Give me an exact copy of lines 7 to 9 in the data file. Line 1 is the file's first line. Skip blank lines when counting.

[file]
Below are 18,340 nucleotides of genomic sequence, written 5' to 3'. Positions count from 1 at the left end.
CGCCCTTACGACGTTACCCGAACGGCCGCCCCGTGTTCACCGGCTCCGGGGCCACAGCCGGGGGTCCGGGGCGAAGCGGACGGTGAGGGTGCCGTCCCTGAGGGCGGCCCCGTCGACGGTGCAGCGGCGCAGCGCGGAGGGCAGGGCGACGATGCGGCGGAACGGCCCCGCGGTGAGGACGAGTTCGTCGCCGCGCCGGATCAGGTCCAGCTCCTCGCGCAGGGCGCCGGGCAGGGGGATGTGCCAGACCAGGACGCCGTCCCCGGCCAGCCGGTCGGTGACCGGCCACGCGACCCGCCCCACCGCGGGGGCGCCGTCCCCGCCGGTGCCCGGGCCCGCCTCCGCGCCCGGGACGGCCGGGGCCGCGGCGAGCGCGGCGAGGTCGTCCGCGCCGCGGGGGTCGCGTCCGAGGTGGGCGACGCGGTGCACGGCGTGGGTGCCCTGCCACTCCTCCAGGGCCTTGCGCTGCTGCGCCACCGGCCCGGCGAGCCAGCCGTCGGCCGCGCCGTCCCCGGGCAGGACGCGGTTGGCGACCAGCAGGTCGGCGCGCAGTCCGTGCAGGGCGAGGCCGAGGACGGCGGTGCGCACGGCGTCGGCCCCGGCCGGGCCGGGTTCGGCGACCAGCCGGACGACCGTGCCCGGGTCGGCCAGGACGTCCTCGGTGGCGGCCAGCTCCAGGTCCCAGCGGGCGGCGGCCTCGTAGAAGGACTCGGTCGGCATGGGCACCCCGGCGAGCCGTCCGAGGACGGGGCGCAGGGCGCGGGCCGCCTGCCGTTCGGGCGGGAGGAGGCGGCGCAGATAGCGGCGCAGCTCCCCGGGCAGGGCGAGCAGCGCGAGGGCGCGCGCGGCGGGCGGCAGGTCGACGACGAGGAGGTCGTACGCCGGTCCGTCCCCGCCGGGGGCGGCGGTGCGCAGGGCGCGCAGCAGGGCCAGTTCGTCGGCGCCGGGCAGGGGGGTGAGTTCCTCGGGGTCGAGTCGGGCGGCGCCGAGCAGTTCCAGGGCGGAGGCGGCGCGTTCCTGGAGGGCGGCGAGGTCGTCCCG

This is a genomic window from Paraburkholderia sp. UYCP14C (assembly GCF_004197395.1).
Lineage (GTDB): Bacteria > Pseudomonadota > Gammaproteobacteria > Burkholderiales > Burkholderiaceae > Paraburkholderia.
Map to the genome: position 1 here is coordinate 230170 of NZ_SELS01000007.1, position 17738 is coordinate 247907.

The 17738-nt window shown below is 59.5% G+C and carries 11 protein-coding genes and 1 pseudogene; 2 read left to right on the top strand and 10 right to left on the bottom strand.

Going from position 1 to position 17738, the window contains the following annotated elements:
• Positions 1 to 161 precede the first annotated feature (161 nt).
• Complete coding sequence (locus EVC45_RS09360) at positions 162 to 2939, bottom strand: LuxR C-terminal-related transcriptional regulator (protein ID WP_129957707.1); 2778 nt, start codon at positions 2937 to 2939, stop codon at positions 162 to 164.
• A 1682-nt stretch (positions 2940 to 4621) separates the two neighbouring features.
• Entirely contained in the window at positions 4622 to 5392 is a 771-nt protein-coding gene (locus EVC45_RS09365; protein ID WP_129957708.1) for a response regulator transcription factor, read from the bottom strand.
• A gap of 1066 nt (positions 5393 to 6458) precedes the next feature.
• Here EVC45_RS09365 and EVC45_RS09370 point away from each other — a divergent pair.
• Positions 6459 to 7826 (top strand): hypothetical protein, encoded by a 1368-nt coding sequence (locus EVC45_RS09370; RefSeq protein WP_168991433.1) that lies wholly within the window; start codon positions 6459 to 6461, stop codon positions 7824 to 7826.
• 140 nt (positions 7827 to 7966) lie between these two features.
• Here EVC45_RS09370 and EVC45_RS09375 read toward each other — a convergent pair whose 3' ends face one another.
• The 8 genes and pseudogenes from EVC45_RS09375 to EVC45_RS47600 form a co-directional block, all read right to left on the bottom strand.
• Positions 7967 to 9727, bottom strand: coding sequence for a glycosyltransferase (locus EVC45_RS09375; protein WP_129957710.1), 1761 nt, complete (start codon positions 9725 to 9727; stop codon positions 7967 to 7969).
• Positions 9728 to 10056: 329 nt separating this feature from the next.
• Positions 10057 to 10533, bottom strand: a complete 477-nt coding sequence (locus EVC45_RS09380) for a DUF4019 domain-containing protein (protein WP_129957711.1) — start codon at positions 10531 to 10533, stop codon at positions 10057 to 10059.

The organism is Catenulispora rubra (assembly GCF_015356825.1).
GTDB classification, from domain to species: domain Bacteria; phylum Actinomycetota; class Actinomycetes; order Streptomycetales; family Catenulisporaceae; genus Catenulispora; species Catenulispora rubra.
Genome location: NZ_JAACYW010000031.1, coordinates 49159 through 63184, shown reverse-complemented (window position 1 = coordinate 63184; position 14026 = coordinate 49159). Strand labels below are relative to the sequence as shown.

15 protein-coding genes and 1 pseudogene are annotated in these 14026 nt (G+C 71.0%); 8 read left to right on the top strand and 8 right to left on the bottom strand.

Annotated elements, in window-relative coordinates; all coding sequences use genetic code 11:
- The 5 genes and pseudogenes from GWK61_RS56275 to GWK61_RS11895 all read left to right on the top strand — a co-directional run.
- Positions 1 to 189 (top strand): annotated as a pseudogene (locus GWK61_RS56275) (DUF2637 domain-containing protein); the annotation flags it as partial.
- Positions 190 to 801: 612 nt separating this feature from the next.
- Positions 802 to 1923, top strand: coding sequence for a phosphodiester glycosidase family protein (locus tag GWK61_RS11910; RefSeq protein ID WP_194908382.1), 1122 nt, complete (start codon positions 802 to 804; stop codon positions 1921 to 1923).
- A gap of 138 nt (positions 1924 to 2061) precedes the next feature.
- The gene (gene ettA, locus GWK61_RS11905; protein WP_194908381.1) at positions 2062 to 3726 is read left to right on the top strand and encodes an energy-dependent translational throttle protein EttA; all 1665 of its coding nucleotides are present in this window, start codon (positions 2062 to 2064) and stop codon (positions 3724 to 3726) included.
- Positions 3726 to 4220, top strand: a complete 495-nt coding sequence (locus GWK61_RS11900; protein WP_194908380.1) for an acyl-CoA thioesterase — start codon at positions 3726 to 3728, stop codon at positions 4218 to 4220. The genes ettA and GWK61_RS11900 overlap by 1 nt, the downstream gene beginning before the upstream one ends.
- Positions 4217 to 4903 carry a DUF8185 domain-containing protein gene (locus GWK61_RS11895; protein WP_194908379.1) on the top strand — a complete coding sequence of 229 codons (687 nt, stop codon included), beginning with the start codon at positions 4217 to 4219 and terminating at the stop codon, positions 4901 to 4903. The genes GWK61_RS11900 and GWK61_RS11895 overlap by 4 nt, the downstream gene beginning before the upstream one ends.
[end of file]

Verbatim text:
Going from position 1 to position 17738, the window contains the following annotated elements:
• Positions 1 to 161 precede the first annotated feature (161 nt).
• Complete coding sequence (locus EVC45_RS09360) at positions 162 to 2939, bottom strand: LuxR C-terminal-related transcriptional regulator (protein ID WP_129957707.1); 2778 nt, start codon at positions 2937 to 2939, stop codon at positions 162 to 164.